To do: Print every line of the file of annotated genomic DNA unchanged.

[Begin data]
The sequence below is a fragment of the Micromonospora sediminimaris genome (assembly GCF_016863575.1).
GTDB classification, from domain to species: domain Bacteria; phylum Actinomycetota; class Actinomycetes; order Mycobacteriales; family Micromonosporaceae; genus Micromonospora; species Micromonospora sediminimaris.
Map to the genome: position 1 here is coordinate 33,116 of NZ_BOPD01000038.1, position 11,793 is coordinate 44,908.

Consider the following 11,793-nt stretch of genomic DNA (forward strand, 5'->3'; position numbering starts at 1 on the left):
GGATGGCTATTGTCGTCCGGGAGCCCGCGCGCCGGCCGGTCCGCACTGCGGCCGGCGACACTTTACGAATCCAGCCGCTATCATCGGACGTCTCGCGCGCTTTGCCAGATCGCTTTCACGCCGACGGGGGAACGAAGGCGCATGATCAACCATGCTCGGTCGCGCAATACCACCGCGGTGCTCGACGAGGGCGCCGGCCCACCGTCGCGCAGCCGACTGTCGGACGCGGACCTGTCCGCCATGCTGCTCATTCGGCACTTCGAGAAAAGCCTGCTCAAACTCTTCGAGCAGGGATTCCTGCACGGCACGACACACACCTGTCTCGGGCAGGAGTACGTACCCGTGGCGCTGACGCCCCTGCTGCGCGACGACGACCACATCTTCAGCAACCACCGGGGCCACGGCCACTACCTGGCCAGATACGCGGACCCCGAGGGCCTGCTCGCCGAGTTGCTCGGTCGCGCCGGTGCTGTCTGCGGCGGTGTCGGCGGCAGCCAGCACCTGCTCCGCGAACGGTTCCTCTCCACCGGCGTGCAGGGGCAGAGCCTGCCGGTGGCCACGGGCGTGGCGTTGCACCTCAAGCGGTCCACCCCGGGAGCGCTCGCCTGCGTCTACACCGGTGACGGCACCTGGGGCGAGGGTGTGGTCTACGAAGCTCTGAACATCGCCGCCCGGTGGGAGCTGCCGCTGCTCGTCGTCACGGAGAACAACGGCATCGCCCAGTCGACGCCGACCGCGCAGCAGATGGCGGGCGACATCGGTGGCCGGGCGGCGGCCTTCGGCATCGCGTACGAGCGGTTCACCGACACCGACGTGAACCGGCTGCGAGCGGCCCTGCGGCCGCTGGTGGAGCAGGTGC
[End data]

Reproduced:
The sequence below is a fragment of the Micromonospora sediminimaris genome (assembly GCF_016863575.1).
GTDB classification, from domain to species: domain Bacteria; phylum Actinomycetota; class Actinomycetes; order Mycobacteriales; family Micromonosporaceae; genus Micromonospora; species Micromonospora sediminimaris.
Map to the genome: position 1 here is coordinate 33,116 of NZ_BOPD01000038.1, position 11,793 is coordinate 44,908.

Consider the following 11,793-nt stretch of genomic DNA (forward strand, 5'->3'; position numbering starts at 1 on the left):
GGATGGCTATTGTCGTCCGGGAGCCCGCGCGCCGGCCGGTCCGCACTGCGGCCGGCGACACTTTACGAATCCAGCCGCTATCATCGGACGTCTCGCGCGCTTTGCCAGATCGCTTTCACGCCGACGGGGGAACGAAGGCGCATGATCAACCATGCTCGGTCGCGCAATACCACCGCGGTGCTCGACGAGGGCGCCGGCCCACCGTCGCGCAGCCGACTGTCGGACGCGGACCTGTCCGCCATGCTGCTCATTCGGCACTTCGAGAAAAGCCTGCTCAAACTCTTCGAGCAGGGATTCCTGCACGGCACGACACACACCTGTCTCGGGCAGGAGTACGTACCCGTGGCGCTGACGCCCCTGCTGCGCGACGACGACCACATCTTCAGCAACCACCGGGGCCACGGCCACTACCTGGCCAGATACGCGGACCCCGAGGGCCTGCTCGCCGAGTTGCTCGGTCGCGCCGGTGCTGTCTGCGGCGGTGTCGGCGGCAGCCAGCACCTGCTCCGCGAACGGTTCCTCTCCACCGGCGTGCAGGGGCAGAGCCTGCCGGTGGCCACGGGCGTGGCGTTGCACCTCAAGCGGTCCACCCCGGGAGCGCTCGCCTGCGTCTACACCGGTGACGGCACCTGGGGCGAGGGTGTGGTCTACGAAGCTCTGAACATCGCCGCCCGGTGGGAGCTGCCGCTGCTCGTCGTCACGGAGAACAACGGCATCGCCCAGTCGACGCCGACCGCGCAGCAGATGGCGGGCGACATCGGTGGCCGGGCGGCGGCCTTCGGCATCGCGTACGAGCGGTTCACCGACACCGACGTGAACCGGCTGCGAGCGGCCCTGCGGCCGCTGGTGGAGCAGGTGC